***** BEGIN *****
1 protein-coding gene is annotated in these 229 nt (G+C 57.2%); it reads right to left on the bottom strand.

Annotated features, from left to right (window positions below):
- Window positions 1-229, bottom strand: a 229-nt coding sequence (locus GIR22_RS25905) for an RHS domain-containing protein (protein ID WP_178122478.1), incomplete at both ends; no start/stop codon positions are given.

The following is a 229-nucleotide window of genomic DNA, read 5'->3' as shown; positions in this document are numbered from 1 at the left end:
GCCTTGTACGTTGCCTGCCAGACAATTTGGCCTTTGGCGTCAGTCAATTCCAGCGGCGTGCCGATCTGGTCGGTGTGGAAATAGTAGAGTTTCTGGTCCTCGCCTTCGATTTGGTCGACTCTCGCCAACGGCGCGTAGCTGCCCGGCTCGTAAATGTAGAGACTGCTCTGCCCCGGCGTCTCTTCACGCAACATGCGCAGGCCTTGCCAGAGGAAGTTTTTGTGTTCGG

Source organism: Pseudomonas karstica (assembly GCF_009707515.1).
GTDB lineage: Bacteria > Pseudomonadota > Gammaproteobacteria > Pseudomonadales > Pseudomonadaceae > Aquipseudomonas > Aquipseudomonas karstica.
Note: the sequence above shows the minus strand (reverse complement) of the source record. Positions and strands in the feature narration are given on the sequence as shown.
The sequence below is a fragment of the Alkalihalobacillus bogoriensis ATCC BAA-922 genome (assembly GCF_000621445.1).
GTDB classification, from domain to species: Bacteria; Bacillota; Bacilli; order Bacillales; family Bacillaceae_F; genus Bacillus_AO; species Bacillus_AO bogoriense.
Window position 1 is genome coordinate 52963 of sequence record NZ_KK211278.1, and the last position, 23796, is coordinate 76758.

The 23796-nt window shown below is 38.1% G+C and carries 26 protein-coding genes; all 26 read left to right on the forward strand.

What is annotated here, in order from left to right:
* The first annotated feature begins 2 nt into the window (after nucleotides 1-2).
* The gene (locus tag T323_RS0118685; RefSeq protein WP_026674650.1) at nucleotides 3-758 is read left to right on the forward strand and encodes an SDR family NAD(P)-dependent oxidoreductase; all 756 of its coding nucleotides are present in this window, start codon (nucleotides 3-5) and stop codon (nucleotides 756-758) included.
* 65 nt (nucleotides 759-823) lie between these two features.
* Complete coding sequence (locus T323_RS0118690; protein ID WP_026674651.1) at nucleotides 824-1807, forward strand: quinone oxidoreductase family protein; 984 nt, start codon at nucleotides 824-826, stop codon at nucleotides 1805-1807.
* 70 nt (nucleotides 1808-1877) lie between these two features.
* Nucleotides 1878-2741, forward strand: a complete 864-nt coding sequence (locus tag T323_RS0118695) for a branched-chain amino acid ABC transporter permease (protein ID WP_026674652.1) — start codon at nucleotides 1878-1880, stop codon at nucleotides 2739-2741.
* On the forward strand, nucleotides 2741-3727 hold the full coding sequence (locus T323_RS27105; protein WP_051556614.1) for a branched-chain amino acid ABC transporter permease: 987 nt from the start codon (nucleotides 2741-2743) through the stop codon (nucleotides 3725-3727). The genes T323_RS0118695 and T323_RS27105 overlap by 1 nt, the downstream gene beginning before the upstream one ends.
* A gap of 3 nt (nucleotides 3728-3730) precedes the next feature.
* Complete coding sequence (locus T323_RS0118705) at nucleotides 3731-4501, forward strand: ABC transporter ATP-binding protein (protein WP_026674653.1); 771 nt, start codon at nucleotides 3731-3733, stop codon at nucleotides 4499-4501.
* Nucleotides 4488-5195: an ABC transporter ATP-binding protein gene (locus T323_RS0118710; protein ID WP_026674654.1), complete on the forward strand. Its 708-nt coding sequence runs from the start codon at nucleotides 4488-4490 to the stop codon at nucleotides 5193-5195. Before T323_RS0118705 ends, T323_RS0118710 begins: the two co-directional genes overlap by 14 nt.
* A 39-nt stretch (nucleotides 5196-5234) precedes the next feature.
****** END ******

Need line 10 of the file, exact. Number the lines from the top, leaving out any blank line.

GTDB classification, from domain to species: Bacteria; Bacillota; Bacilli; order Bacillales; family Bacillaceae_F; genus Bacillus_AO; species Bacillus_AO bogoriense.